How Latent Are You?

by | May 18, 2016 | Software, Technology | 5 comments

latencyThe fancy new audio chain I bought isn’t exactly working like I thought it should.  Oh, it makes an incredible recording, but the unit itself dangerously overheats, and playback is fraught with pops and crackles (Rice Krispies!) that are not in the waveform.

Luckily, the company has great customer service (ZenDesk), and I’ve been going back ‘n’ forth with them about my “issues”.  They confirm, that yes, the unit does get hot, and it must be used in an environment that is well ventilated. 

Well, right there I’m in trouble.  My studio (a converted 2nd-floor closet) has NO ventilation.  It’s my own private little Las Vegas sauna for +100°F Summer months.  I keep towels handy.  So, now, to use the unit, I place it atop plastic freezer bricks.  Hey, don’t laugh…it works!

But the playback popping is another thing.  I’ve checked cables, plugs, shielding, and power supplies.  Naga.  Those artifacts make my editing times 2 or 3 times as long, ’cause I keep having to go back and check to see that the blips are not really there.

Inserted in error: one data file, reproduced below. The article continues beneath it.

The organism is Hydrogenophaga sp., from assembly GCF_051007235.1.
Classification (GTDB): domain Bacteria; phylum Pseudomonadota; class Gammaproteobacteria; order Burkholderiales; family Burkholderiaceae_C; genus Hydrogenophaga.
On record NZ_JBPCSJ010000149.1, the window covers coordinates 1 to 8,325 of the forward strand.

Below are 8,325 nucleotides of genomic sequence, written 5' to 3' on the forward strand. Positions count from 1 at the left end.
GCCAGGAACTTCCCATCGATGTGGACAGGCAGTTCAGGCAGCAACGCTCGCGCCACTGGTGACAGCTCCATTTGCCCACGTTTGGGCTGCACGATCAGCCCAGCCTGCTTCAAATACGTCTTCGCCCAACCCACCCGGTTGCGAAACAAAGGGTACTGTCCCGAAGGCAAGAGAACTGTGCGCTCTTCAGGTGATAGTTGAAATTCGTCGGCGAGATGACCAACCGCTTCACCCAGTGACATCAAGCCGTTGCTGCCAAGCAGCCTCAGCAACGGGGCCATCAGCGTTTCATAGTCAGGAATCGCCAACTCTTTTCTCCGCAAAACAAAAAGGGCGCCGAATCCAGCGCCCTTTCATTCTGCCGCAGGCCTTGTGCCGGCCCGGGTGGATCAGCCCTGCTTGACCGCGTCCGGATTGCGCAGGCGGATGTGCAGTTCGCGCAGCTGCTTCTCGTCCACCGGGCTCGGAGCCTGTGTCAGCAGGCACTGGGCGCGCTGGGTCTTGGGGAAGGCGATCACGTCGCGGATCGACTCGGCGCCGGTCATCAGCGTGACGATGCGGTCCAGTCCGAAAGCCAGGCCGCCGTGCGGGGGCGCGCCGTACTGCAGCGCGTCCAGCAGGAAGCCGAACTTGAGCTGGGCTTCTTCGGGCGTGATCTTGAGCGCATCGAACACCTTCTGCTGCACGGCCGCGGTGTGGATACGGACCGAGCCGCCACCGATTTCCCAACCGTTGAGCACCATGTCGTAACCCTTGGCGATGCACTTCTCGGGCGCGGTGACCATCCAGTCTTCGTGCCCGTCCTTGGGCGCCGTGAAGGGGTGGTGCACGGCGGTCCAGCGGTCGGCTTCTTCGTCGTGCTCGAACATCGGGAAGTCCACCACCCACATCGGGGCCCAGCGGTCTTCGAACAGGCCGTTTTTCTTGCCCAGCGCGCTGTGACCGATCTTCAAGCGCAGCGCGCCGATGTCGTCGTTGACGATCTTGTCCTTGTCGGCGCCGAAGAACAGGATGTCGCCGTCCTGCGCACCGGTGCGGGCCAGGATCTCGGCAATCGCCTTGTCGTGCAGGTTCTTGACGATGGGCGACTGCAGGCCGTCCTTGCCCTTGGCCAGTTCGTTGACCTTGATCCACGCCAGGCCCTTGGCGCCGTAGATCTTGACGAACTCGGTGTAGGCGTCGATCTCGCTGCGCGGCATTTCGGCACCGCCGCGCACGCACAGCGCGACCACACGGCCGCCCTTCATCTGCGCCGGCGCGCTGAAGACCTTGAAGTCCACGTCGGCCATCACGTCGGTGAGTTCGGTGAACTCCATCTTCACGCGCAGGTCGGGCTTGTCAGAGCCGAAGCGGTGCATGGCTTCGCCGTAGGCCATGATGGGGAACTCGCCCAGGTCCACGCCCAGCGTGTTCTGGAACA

So, my ZenDesk friends sent me instructions for retrieving computer system information, and they also asked for a specific report from a program called “LatencyMon”.  This free program installs quickly, and once you set it’s mechanism in motion, it reads the amount of latency you have in your audio playback signal.  They ask you to run it for 10-15 mins, and be sure to play back some audio through the program in question.

The results are saved and sent to technicians in a .txt file.

I didn’t have to be a technician, though, to tell right away that my system was flunking the LATENCY issue.  Lots of red flags.

 However, the program is long on diagnosis, and short on solutions, so I’m waiting for my ZenDesk friends to offer some suggestions.  In the meantime, ‘seems like this might be a good tool for any of us to be implementing, just to check on the efficacy of your audio playback system. 

BTW, Latency refers to a short period of delay (usually measured in milliseconds) between when an audio signal enters and when it emerges from a system. (Wikipedia).  I think my latency involves LOTS of milliseconds.  ;\

I’ll let you know what happens.  In the meantime if this is a test that sounds worthwhile for your needs, here’s the download link:  Scroll about halfway down the page until you see  “System Monitoring Tools”, and download “LatencyMon 6.50”  It installs quickly and is intuitive to use.